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Technology

Facebook’s transcription opt-in says nothing about human listeners

Facebook Chief Executive Mark Zuckerberg introduces the Messenger platform in 2015.
Facebook Chief Executive Mark Zuckerberg introduces the Messenger platform in 2015.
(Josh Edelson / AFP/Getty Images)

Facebook Inc. confirmed this week that it ran a program allowing contractors to listen to and transcribe some users’ audio clips. The social network said the only people who were affected were those who agreed to have their audio messages transcribed.

That makes it sound like users agreed to have their chats read by third parties. But based on a look at the Messenger permissions pop-up dialogue box, they didn’t.

In the Messenger mobile app, as soon as someone sends a voice message, they get a prompt asking, “Turn on Voice to Text in this chat?” Above the “No” and “Yes” buttons, Facebook describes the option: “Display text of voice clips you send and receive. You can control whether text is visible to you for each chat.”

There is no mention of human involvement. Even in a separate information page in the app dedicated to understanding Voice to Text, Facebook explains that users can turn it off for each chat and prompts people to use it more. “Voice to Text uses machine learning,” it says. “The more you use this feature, the more Voice to Text can help you.” There’s no explanation that machine learning involves more than just software code.

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Companies such as Apple Inc., Amazon.com Inc. and Alphabet Inc.’s Google have been relying on humans to check and improve their artificial intelligence systems — they’re just not telling their users about it. That’s a critical lapse at a time when all of the companies — especially Facebook — are facing regulatory scrutiny for privacy lapses. The Irish Data Protection Commissioner, in charge of enforcing European Union privacy laws, said it was looking into Facebook’s transcription practices.

“AI just isn’t at the level yet where it can interpret human conversation,” meaning the companies need to rely on monitoring to help train the systems, said Jennifer King, director of consumer privacy at Stanford Law School’s Center for Internet and Society. “But the big issue from my perspective is the non-disclosure. Users clearly don’t know it’s happening.”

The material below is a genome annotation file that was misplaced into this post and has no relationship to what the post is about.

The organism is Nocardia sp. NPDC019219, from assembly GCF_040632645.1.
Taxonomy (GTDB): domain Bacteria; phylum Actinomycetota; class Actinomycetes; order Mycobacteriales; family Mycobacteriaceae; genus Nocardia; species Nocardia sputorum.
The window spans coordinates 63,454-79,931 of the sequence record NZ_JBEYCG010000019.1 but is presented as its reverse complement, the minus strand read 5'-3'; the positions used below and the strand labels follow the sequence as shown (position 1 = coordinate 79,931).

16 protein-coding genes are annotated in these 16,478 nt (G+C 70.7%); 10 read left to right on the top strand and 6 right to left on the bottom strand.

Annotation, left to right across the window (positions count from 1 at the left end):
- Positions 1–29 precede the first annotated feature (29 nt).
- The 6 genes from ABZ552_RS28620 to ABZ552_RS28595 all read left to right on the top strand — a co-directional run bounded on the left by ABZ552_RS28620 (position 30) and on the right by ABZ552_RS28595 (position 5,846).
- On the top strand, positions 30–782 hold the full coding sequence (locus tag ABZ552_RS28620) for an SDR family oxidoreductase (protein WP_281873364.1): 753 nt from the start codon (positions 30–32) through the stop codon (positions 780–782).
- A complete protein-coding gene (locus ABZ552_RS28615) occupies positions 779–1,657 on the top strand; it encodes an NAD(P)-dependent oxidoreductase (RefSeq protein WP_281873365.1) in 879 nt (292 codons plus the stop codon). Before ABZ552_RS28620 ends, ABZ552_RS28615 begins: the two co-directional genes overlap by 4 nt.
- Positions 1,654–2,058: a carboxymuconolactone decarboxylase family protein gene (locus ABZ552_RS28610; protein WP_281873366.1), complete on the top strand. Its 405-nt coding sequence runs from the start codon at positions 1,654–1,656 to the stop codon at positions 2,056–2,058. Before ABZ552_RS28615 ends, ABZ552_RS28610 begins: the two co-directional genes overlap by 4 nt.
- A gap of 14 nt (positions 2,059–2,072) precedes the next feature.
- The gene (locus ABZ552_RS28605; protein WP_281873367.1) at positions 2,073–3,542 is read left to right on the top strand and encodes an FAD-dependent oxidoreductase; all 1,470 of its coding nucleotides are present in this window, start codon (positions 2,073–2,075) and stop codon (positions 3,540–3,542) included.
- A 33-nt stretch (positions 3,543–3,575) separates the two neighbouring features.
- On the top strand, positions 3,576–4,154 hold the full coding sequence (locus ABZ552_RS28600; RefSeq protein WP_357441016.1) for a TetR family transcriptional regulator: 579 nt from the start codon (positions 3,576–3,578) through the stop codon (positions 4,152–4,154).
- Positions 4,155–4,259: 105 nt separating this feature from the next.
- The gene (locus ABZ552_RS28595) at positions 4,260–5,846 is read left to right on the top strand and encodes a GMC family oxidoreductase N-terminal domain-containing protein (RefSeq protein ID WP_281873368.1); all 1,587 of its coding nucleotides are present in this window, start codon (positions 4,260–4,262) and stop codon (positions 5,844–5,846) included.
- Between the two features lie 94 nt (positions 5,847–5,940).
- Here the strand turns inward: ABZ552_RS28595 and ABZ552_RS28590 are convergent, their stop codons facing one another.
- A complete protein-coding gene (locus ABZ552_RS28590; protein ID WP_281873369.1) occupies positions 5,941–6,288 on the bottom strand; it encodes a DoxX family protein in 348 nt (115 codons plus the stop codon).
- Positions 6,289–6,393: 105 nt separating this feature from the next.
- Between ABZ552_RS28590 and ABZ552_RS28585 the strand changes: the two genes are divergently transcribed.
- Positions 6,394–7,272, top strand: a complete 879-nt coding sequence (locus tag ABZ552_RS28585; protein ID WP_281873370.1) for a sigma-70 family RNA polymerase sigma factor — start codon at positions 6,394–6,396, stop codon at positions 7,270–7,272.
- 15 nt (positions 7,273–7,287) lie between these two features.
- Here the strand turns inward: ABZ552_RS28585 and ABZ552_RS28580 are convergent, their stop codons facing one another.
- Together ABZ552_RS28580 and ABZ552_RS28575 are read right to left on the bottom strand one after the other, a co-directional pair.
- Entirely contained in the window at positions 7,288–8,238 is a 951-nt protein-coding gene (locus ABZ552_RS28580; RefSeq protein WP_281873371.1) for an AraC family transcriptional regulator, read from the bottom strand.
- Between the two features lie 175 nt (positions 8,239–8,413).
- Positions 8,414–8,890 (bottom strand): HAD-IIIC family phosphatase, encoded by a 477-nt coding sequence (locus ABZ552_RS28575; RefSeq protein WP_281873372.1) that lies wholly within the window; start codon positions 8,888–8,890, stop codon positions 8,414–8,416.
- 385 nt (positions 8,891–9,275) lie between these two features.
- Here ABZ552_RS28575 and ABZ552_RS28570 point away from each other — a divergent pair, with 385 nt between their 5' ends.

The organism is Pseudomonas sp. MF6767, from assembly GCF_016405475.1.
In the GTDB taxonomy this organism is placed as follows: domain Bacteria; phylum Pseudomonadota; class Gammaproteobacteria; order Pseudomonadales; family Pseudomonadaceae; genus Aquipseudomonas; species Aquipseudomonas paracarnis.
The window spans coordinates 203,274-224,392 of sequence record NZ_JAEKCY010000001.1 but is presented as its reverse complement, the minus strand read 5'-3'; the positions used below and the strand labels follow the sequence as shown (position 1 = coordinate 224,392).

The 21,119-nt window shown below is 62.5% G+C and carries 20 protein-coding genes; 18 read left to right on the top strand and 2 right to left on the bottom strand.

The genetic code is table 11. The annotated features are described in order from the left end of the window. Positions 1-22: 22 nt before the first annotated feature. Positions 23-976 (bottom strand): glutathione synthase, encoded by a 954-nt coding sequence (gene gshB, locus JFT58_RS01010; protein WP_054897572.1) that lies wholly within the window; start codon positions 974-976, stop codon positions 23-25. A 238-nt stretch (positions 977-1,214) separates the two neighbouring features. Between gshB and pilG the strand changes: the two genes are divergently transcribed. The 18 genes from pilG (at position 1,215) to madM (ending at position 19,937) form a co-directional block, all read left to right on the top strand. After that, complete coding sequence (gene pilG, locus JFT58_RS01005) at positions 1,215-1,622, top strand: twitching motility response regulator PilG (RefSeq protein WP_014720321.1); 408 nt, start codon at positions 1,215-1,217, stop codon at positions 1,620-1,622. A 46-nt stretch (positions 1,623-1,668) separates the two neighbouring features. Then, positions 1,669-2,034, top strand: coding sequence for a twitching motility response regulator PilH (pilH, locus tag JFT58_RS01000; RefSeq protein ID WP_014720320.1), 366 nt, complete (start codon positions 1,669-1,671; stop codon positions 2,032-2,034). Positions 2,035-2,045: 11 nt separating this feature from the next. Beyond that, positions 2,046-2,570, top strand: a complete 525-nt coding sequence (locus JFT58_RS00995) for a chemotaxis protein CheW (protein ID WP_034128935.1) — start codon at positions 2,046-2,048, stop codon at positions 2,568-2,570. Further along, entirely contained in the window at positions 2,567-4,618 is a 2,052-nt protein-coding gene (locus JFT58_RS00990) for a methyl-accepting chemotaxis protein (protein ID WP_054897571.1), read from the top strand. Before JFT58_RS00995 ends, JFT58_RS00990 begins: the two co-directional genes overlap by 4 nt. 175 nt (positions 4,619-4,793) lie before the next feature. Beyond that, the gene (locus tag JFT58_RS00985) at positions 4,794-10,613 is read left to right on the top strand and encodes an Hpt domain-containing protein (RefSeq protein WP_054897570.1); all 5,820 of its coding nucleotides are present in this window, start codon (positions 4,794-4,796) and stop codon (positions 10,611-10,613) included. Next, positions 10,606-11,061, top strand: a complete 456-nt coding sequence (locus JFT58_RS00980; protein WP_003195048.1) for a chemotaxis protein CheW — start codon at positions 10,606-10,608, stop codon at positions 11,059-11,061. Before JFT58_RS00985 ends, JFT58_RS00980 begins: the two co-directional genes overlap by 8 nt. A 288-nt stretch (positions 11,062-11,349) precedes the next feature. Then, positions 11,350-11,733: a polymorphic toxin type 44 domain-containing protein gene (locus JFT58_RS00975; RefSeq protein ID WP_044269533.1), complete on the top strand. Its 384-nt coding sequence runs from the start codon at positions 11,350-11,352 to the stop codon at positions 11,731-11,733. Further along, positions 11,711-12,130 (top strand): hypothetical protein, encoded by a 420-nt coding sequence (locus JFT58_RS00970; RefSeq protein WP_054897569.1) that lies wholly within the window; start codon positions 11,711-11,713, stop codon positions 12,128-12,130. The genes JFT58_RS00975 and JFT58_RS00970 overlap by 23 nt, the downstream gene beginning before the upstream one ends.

The report on Facebook’s human transcription program raised the ire of U.S. lawmakers, some of whom were already calling for stronger privacy protections than those imposed by a $5-billion settlement with the Federal Trade Commission, approved last month. Sen. Mark Warner (D-Va.) said the latest revelation about Facebook’s audio collection “is yet further proof that consumers’ expectations of how their data is collected and used radically differ from what companies like Facebook are actually doing.”

Some privacy lawyers suggested the lack of disclosure ran afoul of the company’s settlement with the FTC. That agreement, which resolved known conduct before June 12, bars misrepresentations by Facebook about user privacy controls, third-party access to user data and how information is collected, used and disclosed.

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“Absent some other disclosure to users regarding the human listening, I do believe it is likely this is a violation of the order in the case,” said Mark McCreary, chief privacy officer at law firm Fox Rothschild.


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